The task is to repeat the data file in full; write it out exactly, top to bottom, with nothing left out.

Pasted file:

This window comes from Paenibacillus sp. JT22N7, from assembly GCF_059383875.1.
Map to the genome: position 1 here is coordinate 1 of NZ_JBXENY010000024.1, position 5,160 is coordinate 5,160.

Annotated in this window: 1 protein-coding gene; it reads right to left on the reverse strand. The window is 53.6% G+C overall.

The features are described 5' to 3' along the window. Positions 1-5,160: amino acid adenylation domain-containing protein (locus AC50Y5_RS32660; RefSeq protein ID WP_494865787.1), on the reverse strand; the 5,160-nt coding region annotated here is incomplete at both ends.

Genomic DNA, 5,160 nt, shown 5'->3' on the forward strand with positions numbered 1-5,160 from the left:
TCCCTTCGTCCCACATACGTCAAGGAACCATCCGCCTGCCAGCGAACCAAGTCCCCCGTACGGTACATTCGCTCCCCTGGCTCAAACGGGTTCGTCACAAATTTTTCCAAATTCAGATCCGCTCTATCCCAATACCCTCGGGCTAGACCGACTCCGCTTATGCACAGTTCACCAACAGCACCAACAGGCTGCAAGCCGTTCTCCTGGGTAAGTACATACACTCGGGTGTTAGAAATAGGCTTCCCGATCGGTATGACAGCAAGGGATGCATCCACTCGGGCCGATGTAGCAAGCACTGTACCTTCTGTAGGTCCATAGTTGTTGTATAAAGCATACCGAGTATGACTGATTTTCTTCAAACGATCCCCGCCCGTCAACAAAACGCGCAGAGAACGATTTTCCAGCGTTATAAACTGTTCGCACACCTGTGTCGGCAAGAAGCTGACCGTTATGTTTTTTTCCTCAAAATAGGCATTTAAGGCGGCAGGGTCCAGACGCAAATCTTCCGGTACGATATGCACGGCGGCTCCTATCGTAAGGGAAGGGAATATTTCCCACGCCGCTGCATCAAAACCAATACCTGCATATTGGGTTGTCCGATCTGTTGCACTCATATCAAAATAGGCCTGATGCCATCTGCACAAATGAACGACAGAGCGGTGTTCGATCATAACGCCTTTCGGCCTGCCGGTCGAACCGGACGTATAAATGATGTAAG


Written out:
This window comes from Paenibacillus sp. JT22N7, from assembly GCF_059383875.1.
Map to the genome: position 1 here is coordinate 1 of NZ_JBXENY010000024.1, position 5,160 is coordinate 5,160.

Annotated in this window: 1 protein-coding gene; it reads right to left on the reverse strand. The window is 53.6% G+C overall.

The features are described 5' to 3' along the window. Positions 1-5,160: amino acid adenylation domain-containing protein (locus AC50Y5_RS32660; RefSeq protein ID WP_494865787.1), on the reverse strand; the 5,160-nt coding region annotated here is incomplete at both ends.

Genomic DNA, 5,160 nt, shown 5'->3' on the forward strand with positions numbered 1-5,160 from the left:
TCCCTTCGTCCCACATACGTCAAGGAACCATCCGCCTGCCAGCGAACCAAGTCCCCCGTACGGTACATTCGCTCCCCTGGCTCAAACGGGTTCGTCACAAATTTTTCCAAATTCAGATCCGCTCTATCCCAATACCCTCGGGCTAGACCGACTCCGCTTATGCACAGTTCACCAACAGCACCAACAGGCTGCAAGCCGTTCTCCTGGGTAAGTACATACACTCGGGTGTTAGAAATAGGCTTCCCGATCGGTATGACAGCAAGGGATGCATCCACTCGGGCCGATGTAGCAAGCACTGTACCTTCTGTAGGTCCATAGTTGTTGTATAAAGCATACCGAGTATGACTGATTTTCTTCAAACGATCCCCGCCCGTCAACAAAACGCGCAGAGAACGATTTTCCAGCGTTATAAACTGTTCGCACACCTGTGTCGGCAAGAAGCTGACCGTTATGTTTTTTTCCTCAAAATAGGCATTTAAGGCGGCAGGGTCCAGACGCAAATCTTCCGGTACGATATGCACGGCGGCTCCTATCGTAAGGGAAGGGAATATTTCCCACGCCGCTGCATCAAAACCAATACCTGCATATTGGGTTGTCCGATCTGTTGCACTCATATCAAAATAGGCCTGATGCCATCTGCACAAATGAACGACAGAGCGGTGTTCGATCATAACGCCTTTCGGCCTGCCGGTCGAACCGGACGTATAAATGATGTAAG